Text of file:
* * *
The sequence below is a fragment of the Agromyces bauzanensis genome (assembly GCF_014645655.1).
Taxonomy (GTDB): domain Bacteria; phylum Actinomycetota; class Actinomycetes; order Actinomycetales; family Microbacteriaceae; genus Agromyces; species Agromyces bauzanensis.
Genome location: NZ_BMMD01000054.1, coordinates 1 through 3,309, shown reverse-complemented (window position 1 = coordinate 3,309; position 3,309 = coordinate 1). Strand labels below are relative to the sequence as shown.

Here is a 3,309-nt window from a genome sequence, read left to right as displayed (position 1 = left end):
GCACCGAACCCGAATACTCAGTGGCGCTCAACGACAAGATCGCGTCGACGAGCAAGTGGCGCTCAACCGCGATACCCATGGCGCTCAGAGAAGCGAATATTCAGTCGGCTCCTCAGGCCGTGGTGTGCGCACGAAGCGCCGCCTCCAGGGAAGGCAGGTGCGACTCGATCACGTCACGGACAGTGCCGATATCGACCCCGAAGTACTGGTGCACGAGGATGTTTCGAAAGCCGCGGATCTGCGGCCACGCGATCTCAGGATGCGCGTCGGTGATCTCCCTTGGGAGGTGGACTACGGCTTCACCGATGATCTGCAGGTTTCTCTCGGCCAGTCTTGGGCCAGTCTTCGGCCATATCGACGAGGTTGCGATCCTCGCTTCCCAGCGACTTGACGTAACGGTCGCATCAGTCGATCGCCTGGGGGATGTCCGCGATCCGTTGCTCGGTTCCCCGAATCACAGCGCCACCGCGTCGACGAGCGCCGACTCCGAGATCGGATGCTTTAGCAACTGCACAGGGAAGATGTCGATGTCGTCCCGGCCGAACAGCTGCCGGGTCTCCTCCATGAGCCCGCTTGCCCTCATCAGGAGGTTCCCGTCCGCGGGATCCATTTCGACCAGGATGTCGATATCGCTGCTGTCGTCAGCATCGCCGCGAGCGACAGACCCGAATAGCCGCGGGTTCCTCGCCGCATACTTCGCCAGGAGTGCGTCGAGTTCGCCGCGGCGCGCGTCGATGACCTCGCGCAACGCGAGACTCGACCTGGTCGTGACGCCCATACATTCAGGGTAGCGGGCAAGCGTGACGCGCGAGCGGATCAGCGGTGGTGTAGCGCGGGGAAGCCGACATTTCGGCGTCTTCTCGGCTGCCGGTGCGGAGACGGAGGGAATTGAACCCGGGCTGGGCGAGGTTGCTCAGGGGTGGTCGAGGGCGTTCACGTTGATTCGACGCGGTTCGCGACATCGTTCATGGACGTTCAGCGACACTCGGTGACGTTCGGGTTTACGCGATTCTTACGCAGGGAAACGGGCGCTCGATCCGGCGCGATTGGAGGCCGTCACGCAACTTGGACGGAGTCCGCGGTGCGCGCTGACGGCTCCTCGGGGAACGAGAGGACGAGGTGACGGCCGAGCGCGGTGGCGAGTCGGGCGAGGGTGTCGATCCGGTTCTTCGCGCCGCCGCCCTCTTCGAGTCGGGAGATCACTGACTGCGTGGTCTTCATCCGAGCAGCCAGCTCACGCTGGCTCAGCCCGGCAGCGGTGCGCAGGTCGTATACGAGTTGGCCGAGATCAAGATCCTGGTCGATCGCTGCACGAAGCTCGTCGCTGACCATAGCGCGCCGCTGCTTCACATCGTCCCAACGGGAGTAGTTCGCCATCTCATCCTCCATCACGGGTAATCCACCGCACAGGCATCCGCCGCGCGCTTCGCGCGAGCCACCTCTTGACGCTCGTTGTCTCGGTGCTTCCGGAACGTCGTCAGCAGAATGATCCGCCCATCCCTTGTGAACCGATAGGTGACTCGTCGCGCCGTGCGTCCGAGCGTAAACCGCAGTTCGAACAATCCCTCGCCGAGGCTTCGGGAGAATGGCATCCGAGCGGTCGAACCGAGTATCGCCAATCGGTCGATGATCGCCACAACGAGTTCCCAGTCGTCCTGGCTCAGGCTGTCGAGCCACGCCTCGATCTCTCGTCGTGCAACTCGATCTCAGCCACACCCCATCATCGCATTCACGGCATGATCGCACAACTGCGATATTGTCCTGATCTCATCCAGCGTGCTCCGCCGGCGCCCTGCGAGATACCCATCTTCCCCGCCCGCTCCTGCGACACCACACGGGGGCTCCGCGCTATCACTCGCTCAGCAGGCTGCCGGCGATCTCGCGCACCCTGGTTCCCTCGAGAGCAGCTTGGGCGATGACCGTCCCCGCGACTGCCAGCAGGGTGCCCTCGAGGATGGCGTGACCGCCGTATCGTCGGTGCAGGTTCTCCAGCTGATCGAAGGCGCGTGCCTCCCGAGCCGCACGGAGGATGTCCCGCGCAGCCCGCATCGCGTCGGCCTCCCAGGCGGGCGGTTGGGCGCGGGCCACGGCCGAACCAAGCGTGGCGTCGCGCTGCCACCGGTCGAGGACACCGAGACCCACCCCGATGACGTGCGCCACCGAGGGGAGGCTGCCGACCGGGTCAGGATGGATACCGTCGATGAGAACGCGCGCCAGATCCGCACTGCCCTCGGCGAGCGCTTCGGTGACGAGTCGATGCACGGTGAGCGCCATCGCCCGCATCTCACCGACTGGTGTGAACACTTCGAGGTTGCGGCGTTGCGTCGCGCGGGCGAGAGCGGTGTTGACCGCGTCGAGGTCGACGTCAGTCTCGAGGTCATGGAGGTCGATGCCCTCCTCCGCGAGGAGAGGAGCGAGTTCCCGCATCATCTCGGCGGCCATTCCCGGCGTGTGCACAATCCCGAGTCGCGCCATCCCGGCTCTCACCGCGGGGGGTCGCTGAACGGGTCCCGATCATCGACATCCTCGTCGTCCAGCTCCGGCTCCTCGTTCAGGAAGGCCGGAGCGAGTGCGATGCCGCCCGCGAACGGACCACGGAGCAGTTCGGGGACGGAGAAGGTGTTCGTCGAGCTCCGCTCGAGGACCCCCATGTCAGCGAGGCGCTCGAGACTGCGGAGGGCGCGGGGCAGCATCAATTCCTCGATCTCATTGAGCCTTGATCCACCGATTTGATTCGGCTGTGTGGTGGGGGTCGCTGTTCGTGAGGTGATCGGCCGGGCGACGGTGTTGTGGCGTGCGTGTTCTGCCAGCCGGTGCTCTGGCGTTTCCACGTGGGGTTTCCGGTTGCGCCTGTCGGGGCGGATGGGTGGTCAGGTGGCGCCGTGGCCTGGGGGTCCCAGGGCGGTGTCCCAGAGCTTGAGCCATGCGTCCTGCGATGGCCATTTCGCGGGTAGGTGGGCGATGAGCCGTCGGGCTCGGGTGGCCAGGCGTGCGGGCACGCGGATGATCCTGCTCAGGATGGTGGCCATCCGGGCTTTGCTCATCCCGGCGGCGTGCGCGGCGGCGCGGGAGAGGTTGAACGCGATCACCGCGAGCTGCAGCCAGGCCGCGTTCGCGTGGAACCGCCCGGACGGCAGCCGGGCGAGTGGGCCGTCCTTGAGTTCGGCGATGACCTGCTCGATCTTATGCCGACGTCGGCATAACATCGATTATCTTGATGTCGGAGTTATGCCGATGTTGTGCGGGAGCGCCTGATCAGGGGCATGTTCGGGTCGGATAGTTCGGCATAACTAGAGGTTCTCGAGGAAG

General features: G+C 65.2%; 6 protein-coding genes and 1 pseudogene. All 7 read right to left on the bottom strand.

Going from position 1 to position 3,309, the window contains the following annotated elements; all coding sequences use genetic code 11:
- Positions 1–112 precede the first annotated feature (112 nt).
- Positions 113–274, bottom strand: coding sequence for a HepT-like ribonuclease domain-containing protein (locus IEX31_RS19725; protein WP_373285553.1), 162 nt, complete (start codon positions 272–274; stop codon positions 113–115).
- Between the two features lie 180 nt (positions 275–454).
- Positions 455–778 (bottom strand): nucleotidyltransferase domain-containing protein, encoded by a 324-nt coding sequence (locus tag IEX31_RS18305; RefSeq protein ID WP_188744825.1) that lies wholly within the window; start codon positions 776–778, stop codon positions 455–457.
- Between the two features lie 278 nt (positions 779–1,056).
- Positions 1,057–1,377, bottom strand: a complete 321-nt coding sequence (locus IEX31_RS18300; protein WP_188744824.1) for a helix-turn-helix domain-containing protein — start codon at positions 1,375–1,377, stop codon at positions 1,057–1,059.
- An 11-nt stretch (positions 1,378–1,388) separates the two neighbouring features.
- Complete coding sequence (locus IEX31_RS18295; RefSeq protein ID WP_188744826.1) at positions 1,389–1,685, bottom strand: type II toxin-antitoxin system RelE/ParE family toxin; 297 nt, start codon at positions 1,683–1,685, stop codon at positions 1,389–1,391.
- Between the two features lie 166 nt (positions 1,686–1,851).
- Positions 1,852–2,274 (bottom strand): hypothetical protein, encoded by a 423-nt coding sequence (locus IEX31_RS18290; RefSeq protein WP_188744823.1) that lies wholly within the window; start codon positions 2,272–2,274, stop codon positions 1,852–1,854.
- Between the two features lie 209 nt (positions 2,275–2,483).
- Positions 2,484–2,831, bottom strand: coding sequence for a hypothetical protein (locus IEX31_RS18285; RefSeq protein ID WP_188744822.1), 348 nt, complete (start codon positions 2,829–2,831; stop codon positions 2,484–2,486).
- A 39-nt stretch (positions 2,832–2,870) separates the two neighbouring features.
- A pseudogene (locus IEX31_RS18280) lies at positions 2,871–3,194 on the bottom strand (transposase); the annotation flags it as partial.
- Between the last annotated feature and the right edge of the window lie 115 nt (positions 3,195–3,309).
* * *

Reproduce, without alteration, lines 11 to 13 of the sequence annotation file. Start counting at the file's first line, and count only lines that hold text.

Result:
- Positions 455–778 (bottom strand): nucleotidyltransferase domain-containing protein, encoded by a 324-nt coding sequence (locus tag IEX31_RS18305; RefSeq protein ID WP_188744825.1) that lies wholly within the window; start codon positions 776–778, stop codon positions 455–457.
- Between the two features lie 278 nt (positions 779–1,056).
- Positions 1,057–1,377, bottom strand: a complete 321-nt coding sequence (locus IEX31_RS18300; protein WP_188744824.1) for a helix-turn-helix domain-containing protein — start codon at positions 1,375–1,377, stop codon at positions 1,057–1,059.